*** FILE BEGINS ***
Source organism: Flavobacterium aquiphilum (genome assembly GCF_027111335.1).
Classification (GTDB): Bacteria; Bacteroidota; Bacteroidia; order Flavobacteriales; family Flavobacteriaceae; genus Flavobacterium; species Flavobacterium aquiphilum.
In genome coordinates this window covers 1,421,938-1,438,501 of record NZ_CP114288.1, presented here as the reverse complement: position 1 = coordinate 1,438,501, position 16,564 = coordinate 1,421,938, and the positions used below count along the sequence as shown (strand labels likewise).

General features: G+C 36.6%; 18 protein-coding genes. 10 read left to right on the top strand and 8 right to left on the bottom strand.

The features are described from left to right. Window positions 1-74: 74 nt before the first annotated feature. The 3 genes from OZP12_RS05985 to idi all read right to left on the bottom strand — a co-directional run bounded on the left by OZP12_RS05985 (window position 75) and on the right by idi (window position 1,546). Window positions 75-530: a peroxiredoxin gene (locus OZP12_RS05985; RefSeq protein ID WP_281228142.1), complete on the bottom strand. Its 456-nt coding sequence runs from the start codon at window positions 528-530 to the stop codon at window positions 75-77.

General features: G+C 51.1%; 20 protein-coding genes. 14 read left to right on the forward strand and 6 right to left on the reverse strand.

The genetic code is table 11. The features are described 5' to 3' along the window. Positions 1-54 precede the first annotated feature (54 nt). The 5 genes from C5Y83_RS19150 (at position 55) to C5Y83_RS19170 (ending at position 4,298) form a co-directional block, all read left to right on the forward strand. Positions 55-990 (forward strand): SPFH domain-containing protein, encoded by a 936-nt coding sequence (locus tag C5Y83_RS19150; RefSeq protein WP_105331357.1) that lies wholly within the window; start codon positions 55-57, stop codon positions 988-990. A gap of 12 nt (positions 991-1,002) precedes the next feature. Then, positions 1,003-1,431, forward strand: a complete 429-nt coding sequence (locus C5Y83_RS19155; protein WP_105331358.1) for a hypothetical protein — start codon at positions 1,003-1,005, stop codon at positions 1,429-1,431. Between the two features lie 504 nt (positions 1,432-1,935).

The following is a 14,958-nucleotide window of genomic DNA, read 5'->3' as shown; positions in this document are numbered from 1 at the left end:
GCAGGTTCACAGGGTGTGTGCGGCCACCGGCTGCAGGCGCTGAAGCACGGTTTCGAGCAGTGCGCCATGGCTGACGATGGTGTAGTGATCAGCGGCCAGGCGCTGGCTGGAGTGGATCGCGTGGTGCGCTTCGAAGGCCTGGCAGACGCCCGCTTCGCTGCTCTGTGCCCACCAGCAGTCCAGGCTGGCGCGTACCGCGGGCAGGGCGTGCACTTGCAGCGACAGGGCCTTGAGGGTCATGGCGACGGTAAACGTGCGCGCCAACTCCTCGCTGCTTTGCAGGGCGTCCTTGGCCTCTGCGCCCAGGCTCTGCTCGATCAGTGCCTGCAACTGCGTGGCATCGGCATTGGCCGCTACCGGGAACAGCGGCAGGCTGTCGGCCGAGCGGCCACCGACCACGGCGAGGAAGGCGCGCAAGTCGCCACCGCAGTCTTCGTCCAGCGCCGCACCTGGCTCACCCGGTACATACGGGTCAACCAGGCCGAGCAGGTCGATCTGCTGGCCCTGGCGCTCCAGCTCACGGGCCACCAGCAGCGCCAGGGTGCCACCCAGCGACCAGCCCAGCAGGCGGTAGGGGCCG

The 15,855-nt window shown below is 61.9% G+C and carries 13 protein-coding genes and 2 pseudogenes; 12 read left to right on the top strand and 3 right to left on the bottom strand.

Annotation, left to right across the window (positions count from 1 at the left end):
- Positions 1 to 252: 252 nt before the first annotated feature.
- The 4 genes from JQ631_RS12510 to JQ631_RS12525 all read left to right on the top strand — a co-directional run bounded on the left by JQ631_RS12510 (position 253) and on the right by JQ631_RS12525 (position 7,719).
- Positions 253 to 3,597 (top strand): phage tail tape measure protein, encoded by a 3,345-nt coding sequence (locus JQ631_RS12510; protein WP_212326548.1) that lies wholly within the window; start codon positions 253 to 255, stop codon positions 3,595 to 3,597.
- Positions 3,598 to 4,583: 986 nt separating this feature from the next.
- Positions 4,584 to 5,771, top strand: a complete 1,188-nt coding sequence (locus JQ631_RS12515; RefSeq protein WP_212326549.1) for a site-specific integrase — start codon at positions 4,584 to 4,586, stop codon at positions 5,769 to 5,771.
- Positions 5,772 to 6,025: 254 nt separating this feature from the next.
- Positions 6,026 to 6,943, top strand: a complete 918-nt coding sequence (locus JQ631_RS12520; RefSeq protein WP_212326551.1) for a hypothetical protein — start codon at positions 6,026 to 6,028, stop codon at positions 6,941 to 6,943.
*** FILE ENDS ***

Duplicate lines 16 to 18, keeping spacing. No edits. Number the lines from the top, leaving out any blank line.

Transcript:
- Positions 4,584 to 5,771, top strand: a complete 1,188-nt coding sequence (locus JQ631_RS12515; RefSeq protein WP_212326549.1) for a site-specific integrase — start codon at positions 4,584 to 4,586, stop codon at positions 5,769 to 5,771.
- Positions 5,772 to 6,025: 254 nt separating this feature from the next.
- Positions 6,026 to 6,943, top strand: a complete 918-nt coding sequence (locus JQ631_RS12520; RefSeq protein WP_212326551.1) for a hypothetical protein — start codon at positions 6,026 to 6,028, stop codon at positions 6,941 to 6,943.